Every year since primary school, five highly competitive friends (Jeremy Renner, Ed Helms, Jake Johnson, Hannibal Buress and Jon Hamm) stage an epic, no-holds-barred game of tag. As in: "tag, you're it". This year, the only undefeated player is getting married which makes him an easy target...
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BY Steve Newall Flicks Writer
"Can’t keep runnin' away", The Pharcyde proclaim in Runnin', their 1995 single that bookends Tag. Elsewhere the music supervision department has worked overtime to cram in the classics (Danzig’s Mother, Ozzy’s Crazy Train, Ice-T’s Colors), but it’s that Pharcyde hook that sets up the film and its truth-is-stranger-than-fiction premise - what if you could keep running away, perhaps in a game of tag that’s lasted thirty years?... More
Bringing to the big screen a Wall Street Journal story about a real-life group of men doing exactly that, Jeff Tomsic’s debut feature has all the ingredients for an enjoyable ensemble comedy, but the film continually loses its way, with an uneven tone that screams identity crisis. One minute we’re watching a bunch of dudes riffing gags and busting each other's balls, the next a woefully-miscast Jeremy Renner is evading funny guys Ed Helms, Jon Hamm, Jake Johnson and Hannibal Buress in sub-par physics-defying slo-mo action sequences, subjecting them to Jackass-level physical harm, or drugging them with the chloroform he keeps in his basement.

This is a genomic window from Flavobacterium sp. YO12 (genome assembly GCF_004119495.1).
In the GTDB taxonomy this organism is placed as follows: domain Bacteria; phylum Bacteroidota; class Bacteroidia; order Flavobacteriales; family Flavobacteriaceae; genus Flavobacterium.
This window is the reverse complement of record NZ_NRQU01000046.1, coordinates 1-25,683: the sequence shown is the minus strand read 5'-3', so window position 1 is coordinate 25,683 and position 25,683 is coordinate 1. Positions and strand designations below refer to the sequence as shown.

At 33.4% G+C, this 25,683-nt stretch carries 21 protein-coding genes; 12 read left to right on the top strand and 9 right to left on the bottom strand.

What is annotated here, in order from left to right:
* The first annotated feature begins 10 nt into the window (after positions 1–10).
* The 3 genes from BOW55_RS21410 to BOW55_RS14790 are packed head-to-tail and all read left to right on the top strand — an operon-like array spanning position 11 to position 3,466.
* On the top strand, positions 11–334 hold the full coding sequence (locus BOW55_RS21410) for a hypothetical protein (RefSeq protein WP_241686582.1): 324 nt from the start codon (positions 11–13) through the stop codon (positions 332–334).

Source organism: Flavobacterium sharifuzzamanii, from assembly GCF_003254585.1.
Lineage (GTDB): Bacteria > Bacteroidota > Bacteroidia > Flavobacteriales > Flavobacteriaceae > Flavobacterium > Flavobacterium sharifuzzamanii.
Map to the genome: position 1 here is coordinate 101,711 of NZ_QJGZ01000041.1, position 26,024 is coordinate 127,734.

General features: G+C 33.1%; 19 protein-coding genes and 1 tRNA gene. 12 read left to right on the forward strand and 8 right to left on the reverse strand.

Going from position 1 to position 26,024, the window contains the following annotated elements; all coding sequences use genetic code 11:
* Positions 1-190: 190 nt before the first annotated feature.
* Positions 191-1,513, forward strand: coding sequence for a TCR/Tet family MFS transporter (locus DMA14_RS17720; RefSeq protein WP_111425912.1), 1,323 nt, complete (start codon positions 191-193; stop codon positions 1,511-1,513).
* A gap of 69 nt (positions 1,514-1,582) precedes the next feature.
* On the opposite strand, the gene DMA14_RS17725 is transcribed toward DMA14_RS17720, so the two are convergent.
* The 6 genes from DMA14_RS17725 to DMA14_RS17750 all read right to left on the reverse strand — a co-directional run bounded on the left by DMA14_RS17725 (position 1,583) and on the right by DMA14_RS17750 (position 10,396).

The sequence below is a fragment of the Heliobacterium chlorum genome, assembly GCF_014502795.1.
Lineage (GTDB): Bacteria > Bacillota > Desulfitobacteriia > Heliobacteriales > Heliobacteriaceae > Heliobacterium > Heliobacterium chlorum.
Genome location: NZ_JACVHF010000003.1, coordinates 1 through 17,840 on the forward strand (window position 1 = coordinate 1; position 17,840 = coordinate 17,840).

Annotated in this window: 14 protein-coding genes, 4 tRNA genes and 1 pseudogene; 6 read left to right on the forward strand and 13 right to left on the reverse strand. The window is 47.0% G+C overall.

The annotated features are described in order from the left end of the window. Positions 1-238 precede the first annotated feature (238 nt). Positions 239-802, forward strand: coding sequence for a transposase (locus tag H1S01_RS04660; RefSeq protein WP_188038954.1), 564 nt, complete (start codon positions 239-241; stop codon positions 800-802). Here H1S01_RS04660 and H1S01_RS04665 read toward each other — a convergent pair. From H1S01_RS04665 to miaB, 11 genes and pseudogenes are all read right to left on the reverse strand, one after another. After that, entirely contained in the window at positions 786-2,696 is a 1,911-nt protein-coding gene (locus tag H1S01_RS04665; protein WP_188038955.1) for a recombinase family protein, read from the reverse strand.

The overcooked script bears all the fingerprints of too many rewrites, and as the film wobbles along, one can’t help but ponder some questions: is Tag bleak absurdity or a charming celebration of friendship? Why are the tag scenes so shit? Are waterboarding and miscarriages actually funny? Is there any reason, beyond the obvious, that the male WSJ reporter who wrote the original story is played by a beautiful woman?
Every time Tag tries to exaggerate for effect, it strays too far from what the heart of the story really is. That would be the decades-long friendship of its characters and the simple stupidity of playing tag, even when its evolved into the over-the-top version we see in real life home video footage as the film ends. By the time this fictionalised account wrapped on an overly-choreographed, emotionally manipulative note, I’d laughed here and there, but was never remotely close to being won over by it.Hide